Can Eating Fish Keep Alzheimer’s At Bay?

Can the nutrients that fish provide improve brain health? Read on to learn more about the findings from this recent study. Thanks for visiting Advocare, providing geriatric care management to area residents of North Palm Beach, Jupiter, West Palm Beach, Palm Beach Gardens and more.

A diet rich in fish has been touted as a way to improve brain health, but research results on its effectiveness have been mixed.

A study out Wednesday found older women with the highest levels of omega-3 fatty acids, found in fish oil, had better preservation of their brain as they aged than those with the lowest levels, which might mean they would maintain better brain function for an extra year or two.

The results suggest that higher omega-3 fatty acid levels may hold promise for delaying cognitive aging and dementia, says the study’s lead author, Jay Pottala of the University of South Dakota in Sioux Falls and Health Diagnostic Laboratory in Richmond, Va., which offers blood testing including for omega-3 fatty acids.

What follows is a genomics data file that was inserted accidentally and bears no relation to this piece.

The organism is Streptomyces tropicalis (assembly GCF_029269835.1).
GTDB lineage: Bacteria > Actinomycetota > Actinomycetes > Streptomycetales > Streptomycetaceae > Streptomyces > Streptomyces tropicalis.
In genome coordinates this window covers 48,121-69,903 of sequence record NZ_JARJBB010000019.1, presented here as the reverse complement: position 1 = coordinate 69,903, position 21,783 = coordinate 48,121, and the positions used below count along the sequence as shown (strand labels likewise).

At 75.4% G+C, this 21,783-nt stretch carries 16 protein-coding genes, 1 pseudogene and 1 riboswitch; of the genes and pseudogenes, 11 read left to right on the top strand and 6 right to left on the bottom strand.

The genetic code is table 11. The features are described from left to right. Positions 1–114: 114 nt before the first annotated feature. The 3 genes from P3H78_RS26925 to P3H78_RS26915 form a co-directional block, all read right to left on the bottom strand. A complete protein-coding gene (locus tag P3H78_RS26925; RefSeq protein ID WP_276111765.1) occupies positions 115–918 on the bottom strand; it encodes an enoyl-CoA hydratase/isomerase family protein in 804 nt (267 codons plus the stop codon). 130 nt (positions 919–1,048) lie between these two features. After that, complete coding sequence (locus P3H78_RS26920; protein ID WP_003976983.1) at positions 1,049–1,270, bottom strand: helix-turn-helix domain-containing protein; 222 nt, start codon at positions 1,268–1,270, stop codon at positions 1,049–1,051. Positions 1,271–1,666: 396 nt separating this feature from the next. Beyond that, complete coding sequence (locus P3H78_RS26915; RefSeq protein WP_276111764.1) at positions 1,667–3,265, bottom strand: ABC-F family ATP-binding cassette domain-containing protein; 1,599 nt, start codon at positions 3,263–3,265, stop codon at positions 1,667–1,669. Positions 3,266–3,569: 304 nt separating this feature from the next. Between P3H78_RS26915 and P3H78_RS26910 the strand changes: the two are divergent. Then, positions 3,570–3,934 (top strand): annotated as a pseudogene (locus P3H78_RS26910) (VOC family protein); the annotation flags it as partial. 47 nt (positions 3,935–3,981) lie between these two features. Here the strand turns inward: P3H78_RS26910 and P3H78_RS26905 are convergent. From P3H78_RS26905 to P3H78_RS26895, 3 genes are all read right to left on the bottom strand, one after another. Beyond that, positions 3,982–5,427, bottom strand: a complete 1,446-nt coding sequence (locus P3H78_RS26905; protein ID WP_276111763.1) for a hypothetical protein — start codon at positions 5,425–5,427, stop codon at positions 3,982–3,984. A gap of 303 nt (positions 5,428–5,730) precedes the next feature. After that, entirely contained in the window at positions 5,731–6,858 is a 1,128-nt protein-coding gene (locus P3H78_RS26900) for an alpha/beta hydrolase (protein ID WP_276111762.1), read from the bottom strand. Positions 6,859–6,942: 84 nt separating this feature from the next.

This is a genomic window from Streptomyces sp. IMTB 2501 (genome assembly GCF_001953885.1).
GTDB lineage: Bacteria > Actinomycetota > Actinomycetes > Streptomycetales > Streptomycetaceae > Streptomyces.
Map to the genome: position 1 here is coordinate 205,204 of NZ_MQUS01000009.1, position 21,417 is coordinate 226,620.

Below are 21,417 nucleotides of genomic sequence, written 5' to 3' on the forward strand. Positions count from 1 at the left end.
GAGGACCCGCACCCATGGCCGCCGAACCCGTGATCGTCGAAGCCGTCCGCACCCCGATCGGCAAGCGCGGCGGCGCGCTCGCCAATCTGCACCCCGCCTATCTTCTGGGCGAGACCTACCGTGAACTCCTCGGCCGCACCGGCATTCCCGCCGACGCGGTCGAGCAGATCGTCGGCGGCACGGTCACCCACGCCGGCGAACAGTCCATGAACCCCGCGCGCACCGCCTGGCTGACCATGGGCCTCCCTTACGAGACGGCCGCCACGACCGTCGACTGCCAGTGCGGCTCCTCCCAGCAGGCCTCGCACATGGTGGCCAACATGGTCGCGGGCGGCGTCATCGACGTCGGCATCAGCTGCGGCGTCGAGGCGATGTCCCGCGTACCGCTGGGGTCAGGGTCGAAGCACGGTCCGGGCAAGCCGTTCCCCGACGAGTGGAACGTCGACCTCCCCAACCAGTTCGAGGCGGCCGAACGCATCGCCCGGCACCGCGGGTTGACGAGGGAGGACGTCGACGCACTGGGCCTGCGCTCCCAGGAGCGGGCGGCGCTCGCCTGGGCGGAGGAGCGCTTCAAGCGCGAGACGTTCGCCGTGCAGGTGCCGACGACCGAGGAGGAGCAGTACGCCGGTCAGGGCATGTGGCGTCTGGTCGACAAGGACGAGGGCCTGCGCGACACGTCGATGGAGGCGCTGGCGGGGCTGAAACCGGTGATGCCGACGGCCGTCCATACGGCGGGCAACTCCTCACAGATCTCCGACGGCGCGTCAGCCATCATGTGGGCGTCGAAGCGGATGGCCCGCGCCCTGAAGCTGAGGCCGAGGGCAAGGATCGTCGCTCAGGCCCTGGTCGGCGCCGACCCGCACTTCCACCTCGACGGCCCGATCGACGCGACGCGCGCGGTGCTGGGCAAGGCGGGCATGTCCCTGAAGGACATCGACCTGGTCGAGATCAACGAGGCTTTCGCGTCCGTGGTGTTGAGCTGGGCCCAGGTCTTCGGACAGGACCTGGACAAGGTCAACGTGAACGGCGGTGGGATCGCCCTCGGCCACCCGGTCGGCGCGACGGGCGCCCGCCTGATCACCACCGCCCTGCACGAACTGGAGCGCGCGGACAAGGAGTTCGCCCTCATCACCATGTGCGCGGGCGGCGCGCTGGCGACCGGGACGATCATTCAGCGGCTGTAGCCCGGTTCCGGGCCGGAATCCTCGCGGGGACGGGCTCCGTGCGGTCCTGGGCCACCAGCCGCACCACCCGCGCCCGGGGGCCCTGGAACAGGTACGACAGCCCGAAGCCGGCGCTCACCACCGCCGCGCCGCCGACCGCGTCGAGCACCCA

Fish high in omega-3 fatty acids include salmon, herring, tuna, mackerel, sardines and swordfish.

For the latest study, Pottala and colleagues looked at the omega-3 fatty acids levels in the red blood cells of 1,111 women who participated in the Women’s Health Initiative Memory Study. The women had MRI scans eight years after the study began to measure their brain volume. They were an average of 78 years old. The study was supported by the National Heart, Lung and Blood Institute.

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